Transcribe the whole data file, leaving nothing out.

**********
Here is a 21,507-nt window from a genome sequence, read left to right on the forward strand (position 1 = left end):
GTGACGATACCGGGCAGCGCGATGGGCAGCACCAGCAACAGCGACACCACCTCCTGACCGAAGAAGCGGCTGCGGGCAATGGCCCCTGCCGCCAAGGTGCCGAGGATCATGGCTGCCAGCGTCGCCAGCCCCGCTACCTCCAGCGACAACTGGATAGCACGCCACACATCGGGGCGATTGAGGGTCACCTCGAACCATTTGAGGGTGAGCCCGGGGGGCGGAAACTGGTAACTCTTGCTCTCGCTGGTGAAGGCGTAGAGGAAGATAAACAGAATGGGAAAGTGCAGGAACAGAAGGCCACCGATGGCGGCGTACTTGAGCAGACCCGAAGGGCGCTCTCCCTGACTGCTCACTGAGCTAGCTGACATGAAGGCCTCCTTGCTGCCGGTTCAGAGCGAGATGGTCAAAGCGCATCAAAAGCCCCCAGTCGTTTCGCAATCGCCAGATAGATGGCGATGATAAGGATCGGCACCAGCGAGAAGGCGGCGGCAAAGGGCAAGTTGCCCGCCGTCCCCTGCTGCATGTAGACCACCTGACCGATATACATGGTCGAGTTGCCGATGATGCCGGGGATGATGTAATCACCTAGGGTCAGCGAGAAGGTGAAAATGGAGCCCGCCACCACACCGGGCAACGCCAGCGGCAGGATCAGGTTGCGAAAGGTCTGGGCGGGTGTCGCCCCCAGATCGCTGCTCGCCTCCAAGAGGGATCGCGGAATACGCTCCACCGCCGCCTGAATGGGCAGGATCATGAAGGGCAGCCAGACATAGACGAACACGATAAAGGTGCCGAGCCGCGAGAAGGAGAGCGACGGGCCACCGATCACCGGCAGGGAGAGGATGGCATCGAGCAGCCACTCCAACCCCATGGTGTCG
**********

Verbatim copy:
Here is a 21,507-nt window from a genome sequence, read left to right on the forward strand (position 1 = left end):
GTGACGATACCGGGCAGCGCGATGGGCAGCACCAGCAACAGCGACACCACCTCCTGACCGAAGAAGCGGCTGCGGGCAATGGCCCCTGCCGCCAAGGTGCCGAGGATCATGGCTGCCAGCGTCGCCAGCCCCGCTACCTCCAGCGACAACTGGATAGCACGCCACACATCGGGGCGATTGAGGGTCACCTCGAACCATTTGAGGGTGAGCCCGGGGGGCGGAAACTGGTAACTCTTGCTCTCGCTGGTGAAGGCGTAGAGGAAGATAAACAGAATGGGAAAGTGCAGGAACAGAAGGCCACCGATGGCGGCGTACTTGAGCAGACCCGAAGGGCGCTCTCCCTGACTGCTCACTGAGCTAGCTGACATGAAGGCCTCCTTGCTGCCGGTTCAGAGCGAGATGGTCAAAGCGCATCAAAAGCCCCCAGTCGTTTCGCAATCGCCAGATAGATGGCGATGATAAGGATCGGCACCAGCGAGAAGGCGGCGGCAAAGGGCAAGTTGCCCGCCGTCCCCTGCTGCATGTAGACCACCTGACCGATATACATGGTCGAGTTGCCGATGATGCCGGGGATGATGTAATCACCTAGGGTCAGCGAGAAGGTGAAAATGGAGCCCGCCACCACACCGGGCAACGCCAGCGGCAGGATCAGGTTGCGAAAGGTCTGGGCGGGTGTCGCCCCCAGATCGCTGCTCGCCTCCAAGAGGGATCGCGGAATACGCTCCACCGCCGCCTGAATGGGCAGGATCATGAAGGGCAGCCAGACATAGACGAACACGATAAAGGTGCCGAGCCGCGAGAAGGAGAGCGACGGGCCACCGATCACCGGCAGGGAGAGGATGGCATCGAGCAGCCACTCCAACCCCATGGTGTCG